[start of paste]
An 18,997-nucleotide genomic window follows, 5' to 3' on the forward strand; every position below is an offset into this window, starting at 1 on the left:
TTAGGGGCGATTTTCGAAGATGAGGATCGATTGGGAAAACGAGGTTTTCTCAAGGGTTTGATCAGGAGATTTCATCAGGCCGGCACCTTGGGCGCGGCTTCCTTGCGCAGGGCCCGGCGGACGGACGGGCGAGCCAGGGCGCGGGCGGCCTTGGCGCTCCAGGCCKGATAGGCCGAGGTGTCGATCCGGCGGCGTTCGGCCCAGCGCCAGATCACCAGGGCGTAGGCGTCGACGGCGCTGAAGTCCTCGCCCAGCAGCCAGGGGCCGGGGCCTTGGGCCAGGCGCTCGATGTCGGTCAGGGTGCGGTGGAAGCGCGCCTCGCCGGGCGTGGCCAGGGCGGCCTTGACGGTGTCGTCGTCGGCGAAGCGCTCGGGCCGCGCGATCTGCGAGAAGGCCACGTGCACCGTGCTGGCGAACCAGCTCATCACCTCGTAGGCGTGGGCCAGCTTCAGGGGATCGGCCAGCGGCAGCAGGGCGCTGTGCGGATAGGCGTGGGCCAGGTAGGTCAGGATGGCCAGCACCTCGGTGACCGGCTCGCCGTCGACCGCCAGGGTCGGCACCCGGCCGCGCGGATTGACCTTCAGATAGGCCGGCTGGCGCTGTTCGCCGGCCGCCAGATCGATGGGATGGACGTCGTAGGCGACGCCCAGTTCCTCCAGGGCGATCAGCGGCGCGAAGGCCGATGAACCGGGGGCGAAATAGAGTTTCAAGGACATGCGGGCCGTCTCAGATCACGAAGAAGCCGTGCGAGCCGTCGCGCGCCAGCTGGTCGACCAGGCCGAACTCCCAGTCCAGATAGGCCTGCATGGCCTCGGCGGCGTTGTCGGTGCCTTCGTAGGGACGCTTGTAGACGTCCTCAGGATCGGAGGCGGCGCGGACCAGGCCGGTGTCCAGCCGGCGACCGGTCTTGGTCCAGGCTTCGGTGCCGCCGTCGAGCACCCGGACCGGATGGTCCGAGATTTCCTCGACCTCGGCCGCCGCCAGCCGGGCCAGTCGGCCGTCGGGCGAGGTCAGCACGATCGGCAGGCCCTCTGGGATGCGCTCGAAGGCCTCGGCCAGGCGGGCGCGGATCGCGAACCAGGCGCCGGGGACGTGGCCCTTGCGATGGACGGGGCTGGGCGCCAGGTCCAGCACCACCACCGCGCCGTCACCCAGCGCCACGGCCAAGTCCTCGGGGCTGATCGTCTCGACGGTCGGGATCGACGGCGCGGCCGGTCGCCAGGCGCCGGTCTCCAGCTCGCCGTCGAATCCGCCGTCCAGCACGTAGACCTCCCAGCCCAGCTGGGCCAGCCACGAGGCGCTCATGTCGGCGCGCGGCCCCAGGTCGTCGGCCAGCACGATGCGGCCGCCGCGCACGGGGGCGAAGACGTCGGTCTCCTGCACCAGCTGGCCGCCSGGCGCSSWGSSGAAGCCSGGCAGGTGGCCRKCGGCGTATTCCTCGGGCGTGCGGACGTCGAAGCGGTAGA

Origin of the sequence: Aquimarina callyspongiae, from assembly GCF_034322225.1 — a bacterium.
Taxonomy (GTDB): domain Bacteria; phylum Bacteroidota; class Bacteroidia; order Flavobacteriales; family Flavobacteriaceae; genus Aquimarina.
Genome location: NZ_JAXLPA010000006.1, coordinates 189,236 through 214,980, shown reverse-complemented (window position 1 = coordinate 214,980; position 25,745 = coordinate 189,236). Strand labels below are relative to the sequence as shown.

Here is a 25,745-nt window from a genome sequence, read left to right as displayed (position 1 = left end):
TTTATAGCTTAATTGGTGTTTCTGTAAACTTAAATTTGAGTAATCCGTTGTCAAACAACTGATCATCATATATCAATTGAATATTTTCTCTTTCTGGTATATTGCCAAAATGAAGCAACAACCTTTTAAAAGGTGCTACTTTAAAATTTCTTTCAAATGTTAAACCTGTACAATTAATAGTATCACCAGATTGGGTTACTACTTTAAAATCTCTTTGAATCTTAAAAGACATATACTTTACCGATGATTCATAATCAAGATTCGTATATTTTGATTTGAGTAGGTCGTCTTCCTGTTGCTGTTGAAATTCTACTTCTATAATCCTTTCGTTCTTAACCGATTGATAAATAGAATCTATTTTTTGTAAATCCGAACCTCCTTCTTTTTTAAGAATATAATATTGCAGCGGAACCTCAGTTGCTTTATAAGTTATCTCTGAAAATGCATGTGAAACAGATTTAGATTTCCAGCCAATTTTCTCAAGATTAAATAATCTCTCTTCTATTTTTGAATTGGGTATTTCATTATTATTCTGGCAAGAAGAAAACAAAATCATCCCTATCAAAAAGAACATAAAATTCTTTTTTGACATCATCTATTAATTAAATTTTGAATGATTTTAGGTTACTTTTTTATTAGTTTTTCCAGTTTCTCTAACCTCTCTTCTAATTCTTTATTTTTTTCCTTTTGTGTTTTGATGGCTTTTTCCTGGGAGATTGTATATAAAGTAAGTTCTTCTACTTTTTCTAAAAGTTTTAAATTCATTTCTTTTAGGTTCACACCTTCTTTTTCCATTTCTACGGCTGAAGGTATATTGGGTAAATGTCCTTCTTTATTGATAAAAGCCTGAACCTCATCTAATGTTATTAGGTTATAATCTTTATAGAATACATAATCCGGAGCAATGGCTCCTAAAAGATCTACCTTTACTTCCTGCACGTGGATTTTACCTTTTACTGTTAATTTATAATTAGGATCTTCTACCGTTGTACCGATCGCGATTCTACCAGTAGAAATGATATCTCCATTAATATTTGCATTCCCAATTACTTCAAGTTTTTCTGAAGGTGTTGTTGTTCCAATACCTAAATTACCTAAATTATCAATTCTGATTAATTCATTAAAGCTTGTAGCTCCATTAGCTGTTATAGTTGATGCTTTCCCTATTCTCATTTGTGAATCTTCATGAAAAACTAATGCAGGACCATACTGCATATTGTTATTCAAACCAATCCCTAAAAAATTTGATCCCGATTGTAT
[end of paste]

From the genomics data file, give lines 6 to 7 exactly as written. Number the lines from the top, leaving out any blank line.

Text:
Here is a 25,745-nt window from a genome sequence, read left to right as displayed (position 1 = left end):
TTTATAGCTTAATTGGTGTTTCTGTAAACTTAAATTTGAGTAATCCGTTGTCAAACAACTGATCATCATATATCAATTGAATATTTTCTCTTTCTGGTATATTGCCAAAATGAAGCAACAACCTTTTAAAAGGTGCTACTTTAAAATTTCTTTCAAATGTTAAACCTGTACAATTAATAGTATCACCAGATTGGGTTACTACTTTAAAATCTCTTTGAATCTTAAAAGACATATACTTTACCGATGATTCATAATCAAGATTCGTATATTTTGATTTGAGTAGGTCGTCTTCCTGTTGCTGTTGAAATTCTACTTCTATAATCCTTTCGTTCTTAACCGATTGATAAATAGAATCTATTTTTTGTAAATCCGAACCTCCTTCTTTTTTAAGAATATAATATTGCAGCGGAACCTCAGTTGCTTTATAAGTTATCTCTGAAAATGCATGTGAAACAGATTTAGATTTCCAGCCAATTTTCTCAAGATTAAATAATCTCTCTTCTATTTTTGAATTGGGTATTTCATTATTATTCTGGCAAGAAGAAAACAAAATCATCCCTATCAAAAAGAACATAAAATTCTTTTTTGACATCATCTATTAATTAAATTTTGAATGATTTTAGGTTACTTTTTTATTAGTTTTTCCAGTTTCTCTAACCTCTCTTCTAATTCTTTATTTTTTTCCTTTTGTGTTTTGATGGCTTTTTCCTGGGAGATTGTATATAAAGTAAGTTCTTCTACTTTTTCTAAAAGTTTTAAATTCATTTCTTTTAGGTTCACACCTTCTTTTTCCATTTCTACGGCTGAAGGTATATTGGGTAAATGTCCTTCTTTATTGATAAAAGCCTGAACCTCATCTAATGTTATTAGGTTATAATCTTTATAGAATACATAATCCGGAGCAATGGCTCCTAAAAGATCTACCTTTACTTCCTGCACGTGGATTTTACCTTTTACTGTTAATTTATAATTAGGATCTTCTACCGTTGTACCGATCGCGATTCTACCAGTAGAAATGATATCTCCATTAATATTTGCATTCCCAATTACTTCAAGTTTTTCTGAAGGTGTTGTTGTTCCAATACCTAAATTACCTAAATTATCAATTCTGATTAATTCATTAAAGCTTGTAGCTCCATTAGCTGTTATAGTTGATGCTTTCCCTATTCTCATTTGTGAATCTTCATGAAAAACTAATGCAGGACCATACTGCATATTGTTATTCAAACCAATCCCTAAAAAATTTGATCCCGATTGTAT